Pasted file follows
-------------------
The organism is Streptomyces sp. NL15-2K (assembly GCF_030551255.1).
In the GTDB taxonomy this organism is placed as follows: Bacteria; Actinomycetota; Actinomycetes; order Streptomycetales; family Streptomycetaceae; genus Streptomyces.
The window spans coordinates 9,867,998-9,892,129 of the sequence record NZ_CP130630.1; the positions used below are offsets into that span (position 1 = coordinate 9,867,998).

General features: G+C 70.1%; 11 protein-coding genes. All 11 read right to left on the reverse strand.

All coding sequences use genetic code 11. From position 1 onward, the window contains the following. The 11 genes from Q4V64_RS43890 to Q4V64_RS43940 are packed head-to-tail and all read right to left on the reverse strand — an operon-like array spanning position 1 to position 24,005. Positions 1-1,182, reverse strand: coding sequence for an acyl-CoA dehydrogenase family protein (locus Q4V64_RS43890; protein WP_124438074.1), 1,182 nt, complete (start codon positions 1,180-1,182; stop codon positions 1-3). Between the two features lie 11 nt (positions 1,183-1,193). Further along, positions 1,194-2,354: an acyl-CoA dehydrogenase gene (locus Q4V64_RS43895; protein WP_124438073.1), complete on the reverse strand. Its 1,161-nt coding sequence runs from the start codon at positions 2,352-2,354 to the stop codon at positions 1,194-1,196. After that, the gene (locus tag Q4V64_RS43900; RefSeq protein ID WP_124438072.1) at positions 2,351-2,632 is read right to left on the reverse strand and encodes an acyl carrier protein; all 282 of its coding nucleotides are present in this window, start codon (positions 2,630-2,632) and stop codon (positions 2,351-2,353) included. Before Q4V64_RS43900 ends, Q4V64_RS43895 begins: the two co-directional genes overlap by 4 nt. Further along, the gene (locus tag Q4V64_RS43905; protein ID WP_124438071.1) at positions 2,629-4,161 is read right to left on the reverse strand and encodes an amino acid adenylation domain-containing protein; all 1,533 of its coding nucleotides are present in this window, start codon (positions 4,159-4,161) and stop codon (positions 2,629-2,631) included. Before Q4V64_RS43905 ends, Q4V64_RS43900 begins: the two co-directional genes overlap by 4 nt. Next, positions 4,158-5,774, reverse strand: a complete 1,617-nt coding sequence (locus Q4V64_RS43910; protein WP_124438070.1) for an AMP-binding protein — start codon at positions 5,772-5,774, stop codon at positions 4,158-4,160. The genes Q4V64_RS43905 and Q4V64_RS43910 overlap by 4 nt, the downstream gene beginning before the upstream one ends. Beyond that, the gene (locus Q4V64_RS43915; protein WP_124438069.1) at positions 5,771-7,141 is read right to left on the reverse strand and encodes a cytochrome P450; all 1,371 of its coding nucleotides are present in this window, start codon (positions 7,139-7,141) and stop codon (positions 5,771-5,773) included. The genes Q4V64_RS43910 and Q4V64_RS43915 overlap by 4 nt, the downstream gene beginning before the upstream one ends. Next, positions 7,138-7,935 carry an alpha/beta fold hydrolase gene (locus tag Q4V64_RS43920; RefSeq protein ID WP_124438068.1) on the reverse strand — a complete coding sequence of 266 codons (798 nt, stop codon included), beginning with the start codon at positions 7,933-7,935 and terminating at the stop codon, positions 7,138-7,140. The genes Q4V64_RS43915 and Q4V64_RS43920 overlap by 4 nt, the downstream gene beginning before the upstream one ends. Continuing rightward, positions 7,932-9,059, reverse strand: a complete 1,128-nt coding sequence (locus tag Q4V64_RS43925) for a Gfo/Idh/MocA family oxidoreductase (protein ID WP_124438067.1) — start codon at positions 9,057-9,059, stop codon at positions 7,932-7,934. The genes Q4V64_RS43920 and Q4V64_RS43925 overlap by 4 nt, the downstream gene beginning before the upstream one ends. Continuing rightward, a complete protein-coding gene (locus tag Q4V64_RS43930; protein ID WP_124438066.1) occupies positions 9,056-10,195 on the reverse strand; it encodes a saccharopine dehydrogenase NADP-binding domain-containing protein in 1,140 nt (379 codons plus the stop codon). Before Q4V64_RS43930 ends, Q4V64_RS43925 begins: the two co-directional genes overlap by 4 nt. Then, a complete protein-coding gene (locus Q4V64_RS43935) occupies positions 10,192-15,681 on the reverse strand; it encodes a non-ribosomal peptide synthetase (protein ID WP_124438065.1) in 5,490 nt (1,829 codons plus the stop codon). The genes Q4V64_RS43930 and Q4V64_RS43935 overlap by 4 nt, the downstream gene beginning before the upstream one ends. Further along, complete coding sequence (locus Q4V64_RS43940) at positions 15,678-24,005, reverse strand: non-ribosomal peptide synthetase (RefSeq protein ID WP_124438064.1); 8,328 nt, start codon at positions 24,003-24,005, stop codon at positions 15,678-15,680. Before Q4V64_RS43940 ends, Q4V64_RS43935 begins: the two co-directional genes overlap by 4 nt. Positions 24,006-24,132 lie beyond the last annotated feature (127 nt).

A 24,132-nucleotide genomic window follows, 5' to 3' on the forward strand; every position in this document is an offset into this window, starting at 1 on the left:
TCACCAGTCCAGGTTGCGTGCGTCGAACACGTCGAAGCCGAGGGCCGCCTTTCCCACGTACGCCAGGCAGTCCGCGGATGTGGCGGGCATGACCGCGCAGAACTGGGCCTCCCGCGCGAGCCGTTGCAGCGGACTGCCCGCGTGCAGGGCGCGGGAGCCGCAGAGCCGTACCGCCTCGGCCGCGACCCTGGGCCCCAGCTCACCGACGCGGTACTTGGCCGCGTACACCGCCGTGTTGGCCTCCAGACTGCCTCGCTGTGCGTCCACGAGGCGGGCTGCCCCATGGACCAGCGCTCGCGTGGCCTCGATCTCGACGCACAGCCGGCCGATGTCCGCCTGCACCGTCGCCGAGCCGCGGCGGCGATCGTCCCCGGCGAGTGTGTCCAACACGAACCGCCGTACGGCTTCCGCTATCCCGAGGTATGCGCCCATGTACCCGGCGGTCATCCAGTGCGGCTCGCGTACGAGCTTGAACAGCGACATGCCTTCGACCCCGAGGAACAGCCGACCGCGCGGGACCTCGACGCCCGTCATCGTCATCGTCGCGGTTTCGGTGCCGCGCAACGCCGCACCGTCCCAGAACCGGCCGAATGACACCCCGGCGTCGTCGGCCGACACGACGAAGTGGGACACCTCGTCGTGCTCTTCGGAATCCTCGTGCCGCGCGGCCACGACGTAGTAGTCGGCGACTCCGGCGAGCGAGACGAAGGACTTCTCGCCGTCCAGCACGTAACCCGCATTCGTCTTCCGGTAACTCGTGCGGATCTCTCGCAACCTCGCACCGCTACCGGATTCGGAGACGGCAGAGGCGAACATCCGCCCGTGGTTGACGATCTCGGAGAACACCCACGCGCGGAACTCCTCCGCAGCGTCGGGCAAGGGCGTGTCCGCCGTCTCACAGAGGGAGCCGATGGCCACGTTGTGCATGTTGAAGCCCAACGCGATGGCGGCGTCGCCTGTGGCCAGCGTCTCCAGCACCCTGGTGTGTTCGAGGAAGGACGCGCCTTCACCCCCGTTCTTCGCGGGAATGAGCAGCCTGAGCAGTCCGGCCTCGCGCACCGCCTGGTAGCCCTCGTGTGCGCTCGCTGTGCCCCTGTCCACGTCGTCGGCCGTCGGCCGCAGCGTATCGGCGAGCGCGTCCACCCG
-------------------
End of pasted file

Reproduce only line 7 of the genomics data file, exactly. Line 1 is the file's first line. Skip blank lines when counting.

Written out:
TCACCAGTCCAGGTTGCGTGCGTCGAACACGTCGAAGCCGAGGGCCGCCTTTCCCACGTACGCCAGGCAGTCCGCGGATGTGGCGGGCATGACCGCGCAGAACTGGGCCTCCCGCGCGAGCCGTTGCAGCGGACTGCCCGCGTGCAGGGCGCGGGAGCCGCAGAGCCGTACCGCCTCGGCCGCGACCCTGGGCCCCAGCTCACCGACGCGGTACTTGGCCGCGTACACCGCCGTGTTGGCCTCCAGACTGCCTCGCTGTGCGTCCACGAGGCGGGCTGCCCCATGGACCAGCGCTCGCGTGGCCTCGATCTCGACGCACAGCCGGCCGATGTCCGCCTGCACCGTCGCCGAGCCGCGGCGGCGATCGTCCCCGGCGAGTGTGTCCAACACGAACCGCCGTACGGCTTCCGCTATCCCGAGGTATGCGCCCATGTACCCGGCGGTCATCCAGTGCGGCTCGCGTACGAGCTTGAACAGCGACATGCCTTCGACCCCGAGGAACAGCCGACCGCGCGGGACCTCGACGCCCGTCATCGTCATCGTCGCGGTTTCGGTGCCGCGCAACGCCGCACCGTCCCAGAACCGGCCGAATGACACCCCGGCGTCGTCGGCCGACACGACGAAGTGGGACACCTCGTCGTGCTCTTCGGAATCCTCGTGCCGCGCGGCCACGACGTAGTAGTCGGCGACTCCGGCGAGCGAGACGAAGGACTTCTCGCCGTCCAGCACGTAACCCGCATTCGTCTTCCGGTAACTCGTGCGGATCTCTCGCAACCTCGCACCGCTACCGGATTCGGAGACGGCAGAGGCGAACATCCGCCCGTGGTTGACGATCTCGGAGAACACCCACGCGCGGAACTCCTCCGCAGCGTCGGGCAAGGGCGTGTCCGCCGTCTCACAGAGGGAGCCGATGGCCACGTTGTGCATGTTGAAGCCCAACGCGATGGCGGCGTCGCCTGTGGCCAGCGTCTCCAGCACCCTGGTGTGTTCGAGGAAGGACGCGCCTTCACCCCCGTTCTTCGCGGGAATGAGCAGCCTGAGCAGTCCGGCCTCGCGCACCGCCTGGTAGCCCTCGTGTGCGCTCGCTGTGCCCCTGTCCACGTCGTCGGCCGTCGGCCGCAGCGTATCGGCGAGCGCGTCCACCCG